I think it’s fascinating to see the degree to which different kinds of artists are inspired by music. In literature, poems like T.S. Eliot’s Four Quartets, techniques like the sprung rhythm in Victorian poet’s Gerard Manley Hopkins’s sonnets, or the novella The Kreutzer Sonata by Leo Tolstoy are testament to that fact. But what about visual art? We’ve already seen in John Cage’s Notations that the visual element can be an important aspect in these composers’ attempts to represent sound. It’s equally fascinating to see how various visual artists were likewise inspired by music.
Teri Malo is a painter based in Boston, Massachusetts, and a constant commenter and visitor to the blog. Upon seeing the lovely paintings on her blog, I noticed that a recurrent theme of Teri’s paintings is the relationship of visual art to music, and how certain qualities of music (tonal areas, forms) corresponds to qualities in a painting. Another interest of hers is water, from her Land and Sea paintings to her Pond series and, most interesting to me as a musician, her Water Music series, which explores how the ocean, a painting, and music could be related.
In the ongoing Water Music Series, I started by painting waves and the sea, but quickly found that the relationship between the movement of water and rhythms in music, especially the music of Philip Glass, haunted me. Some of the paintings are concerned with rhythm, some are more about color – all are about creating harmonious environments.
What is great about her blog is that she includes a paragraph about “painting techniques” at the end of many posts, giving the background for each painting, or how something about music informed her approach. Granted, I am not a painter or a visual artist of any kind, so I appreciate the opportunity to learn more about the subtleties that went into the work.
For instance, in Song in a Key for Lucent Green, she looks at how “the purity, or saturation, of a color influences its impact.” Granted, many may think that it is a little odd to call something that is not music to be in a “key” and seems at first glance to be an overreaching for a musical context. This is especially true in literature, where it’s hard to relate words to tonal areas. However, in paintings, I think it can works. Teri explains how the color is something like the key of a piece — it affects how we perceive the piece and colors our emotional perception of it. The piece, of light penetrating the surface to the bottom, along with the downward thrust of the wave, is informed by the green, a dark, almost unusual green to which the eye is drawn. It’s also fascinating how this “green” is developed. There are little splotches of yellow on the bottom, darker greens, maybe a little bit of aquamarine, white, and the tiny details of all the little bubbles. These different elements all contribute to our impression of the overall picture, not to mention the “lucent,” or luminous quality of the painting. In the same way, the tonality of a piece, or lack of it, can inform our understanding and emotional reaction to it.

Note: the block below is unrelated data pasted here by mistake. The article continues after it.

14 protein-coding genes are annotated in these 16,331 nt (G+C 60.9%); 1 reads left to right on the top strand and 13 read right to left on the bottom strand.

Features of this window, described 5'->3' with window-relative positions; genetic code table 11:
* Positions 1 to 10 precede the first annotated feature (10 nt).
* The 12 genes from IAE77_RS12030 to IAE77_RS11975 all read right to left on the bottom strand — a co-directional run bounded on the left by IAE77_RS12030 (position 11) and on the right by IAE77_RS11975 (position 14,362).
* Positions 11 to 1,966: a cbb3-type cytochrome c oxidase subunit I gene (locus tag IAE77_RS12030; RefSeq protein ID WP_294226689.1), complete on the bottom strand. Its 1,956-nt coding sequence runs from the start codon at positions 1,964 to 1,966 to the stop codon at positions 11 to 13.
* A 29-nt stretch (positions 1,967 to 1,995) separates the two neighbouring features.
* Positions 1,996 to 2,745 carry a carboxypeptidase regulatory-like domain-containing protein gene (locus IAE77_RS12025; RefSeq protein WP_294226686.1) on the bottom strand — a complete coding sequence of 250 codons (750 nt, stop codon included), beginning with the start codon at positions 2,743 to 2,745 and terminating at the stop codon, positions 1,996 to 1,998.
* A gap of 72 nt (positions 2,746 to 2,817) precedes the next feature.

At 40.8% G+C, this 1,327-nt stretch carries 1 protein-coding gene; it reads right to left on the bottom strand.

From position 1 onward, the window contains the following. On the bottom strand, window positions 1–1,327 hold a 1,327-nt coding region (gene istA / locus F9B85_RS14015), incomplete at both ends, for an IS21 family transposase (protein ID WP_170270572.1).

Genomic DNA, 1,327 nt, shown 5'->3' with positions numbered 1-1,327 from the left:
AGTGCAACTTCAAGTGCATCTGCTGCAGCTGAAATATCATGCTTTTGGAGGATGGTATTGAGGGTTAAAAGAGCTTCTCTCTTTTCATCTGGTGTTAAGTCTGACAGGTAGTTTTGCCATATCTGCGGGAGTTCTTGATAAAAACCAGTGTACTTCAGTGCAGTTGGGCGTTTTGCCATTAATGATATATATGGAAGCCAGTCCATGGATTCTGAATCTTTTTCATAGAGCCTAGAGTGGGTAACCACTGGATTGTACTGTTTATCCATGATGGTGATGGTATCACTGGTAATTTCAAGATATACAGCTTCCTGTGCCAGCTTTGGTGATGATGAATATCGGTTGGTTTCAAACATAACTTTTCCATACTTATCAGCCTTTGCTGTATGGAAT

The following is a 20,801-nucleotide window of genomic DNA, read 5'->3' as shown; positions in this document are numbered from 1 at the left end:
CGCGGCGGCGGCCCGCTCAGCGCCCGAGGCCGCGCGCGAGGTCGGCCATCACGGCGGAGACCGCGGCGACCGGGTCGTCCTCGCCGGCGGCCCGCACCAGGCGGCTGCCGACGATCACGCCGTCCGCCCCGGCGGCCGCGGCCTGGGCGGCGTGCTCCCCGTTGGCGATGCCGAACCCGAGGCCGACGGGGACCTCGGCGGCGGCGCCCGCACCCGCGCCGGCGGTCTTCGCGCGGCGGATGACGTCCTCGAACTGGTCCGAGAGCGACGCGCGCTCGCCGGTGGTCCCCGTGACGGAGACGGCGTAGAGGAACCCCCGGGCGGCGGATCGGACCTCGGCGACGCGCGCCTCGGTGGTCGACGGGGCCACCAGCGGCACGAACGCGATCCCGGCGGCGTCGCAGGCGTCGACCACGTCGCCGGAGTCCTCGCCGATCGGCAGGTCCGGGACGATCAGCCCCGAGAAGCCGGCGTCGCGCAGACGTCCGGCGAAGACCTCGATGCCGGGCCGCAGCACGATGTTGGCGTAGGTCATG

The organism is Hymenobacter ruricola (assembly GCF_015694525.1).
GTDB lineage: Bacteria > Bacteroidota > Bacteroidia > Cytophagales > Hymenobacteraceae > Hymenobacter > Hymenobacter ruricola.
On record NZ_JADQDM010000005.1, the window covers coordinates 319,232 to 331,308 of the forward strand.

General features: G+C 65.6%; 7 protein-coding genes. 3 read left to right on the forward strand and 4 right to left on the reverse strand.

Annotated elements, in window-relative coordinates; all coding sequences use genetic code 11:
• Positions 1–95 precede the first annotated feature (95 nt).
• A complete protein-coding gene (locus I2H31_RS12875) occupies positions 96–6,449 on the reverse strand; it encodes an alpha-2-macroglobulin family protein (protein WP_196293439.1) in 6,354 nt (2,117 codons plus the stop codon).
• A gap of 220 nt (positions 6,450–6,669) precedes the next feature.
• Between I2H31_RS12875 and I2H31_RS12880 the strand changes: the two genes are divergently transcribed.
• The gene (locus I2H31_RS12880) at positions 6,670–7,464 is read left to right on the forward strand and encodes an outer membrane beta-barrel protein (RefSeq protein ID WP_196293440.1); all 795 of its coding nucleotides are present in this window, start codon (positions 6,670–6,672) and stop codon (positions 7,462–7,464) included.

Water Music – On the Dispersal of Notes is more abstract. The painting looks at the subtlety of notes, and wonders where notes go when they leave their staffs.
Notes float away from their point of origin, but the keystroke can whisper, echo for a long time, and leave a trail of muted colors and nuances of feeling.
The painting to me evokes the feeling of being underwater (notice the gradient). I liked how the droplets, related to the subtlety of notes, were small and more subdued. The palette she uses seems to be very varied, evocative of this “trail of muted colors.”
Another interesting series within the Water Music series is the Crescendos portfolio. These are investigations into the energy of a wave and its movement. The titling doesn’t necessarily have to be an explicit theoretical relation of music to water, but I think it is a good title for something that is a natural progression both in music and in the build up, crash, and descent of a wave. I think these paintings are especially lovely, and Teri is very skilled at capturing the nuances of a wave suspended in the moment of release: the minuscule water droplets in the spray, the color of the wave at its peak, the silky texture of the water, and the movement of the currents underneath.
What ultimately comes through is that there can be something deeply musical in the rhythms of nature; in the graceful rhythmic push and pull near the shoreline, or in the more unpredictable wildness of a storm, and I think that Teri gives her viewers a nuanced look at the relationship between both.
Teri also has a new exhibition entitled Along the Blue Margins that is opening at Arden Gallery on June 5, 2012! It will run through June 30. The location is 129 Newbury Street in Boston, Massachusetts for anyone that’s interested. I also recommend readers to check out the rest of the paintings on her blog, which has many more paintings of the same type, as well as information about open studios and exhibitions.
*Pictures are used with the artist’s permission.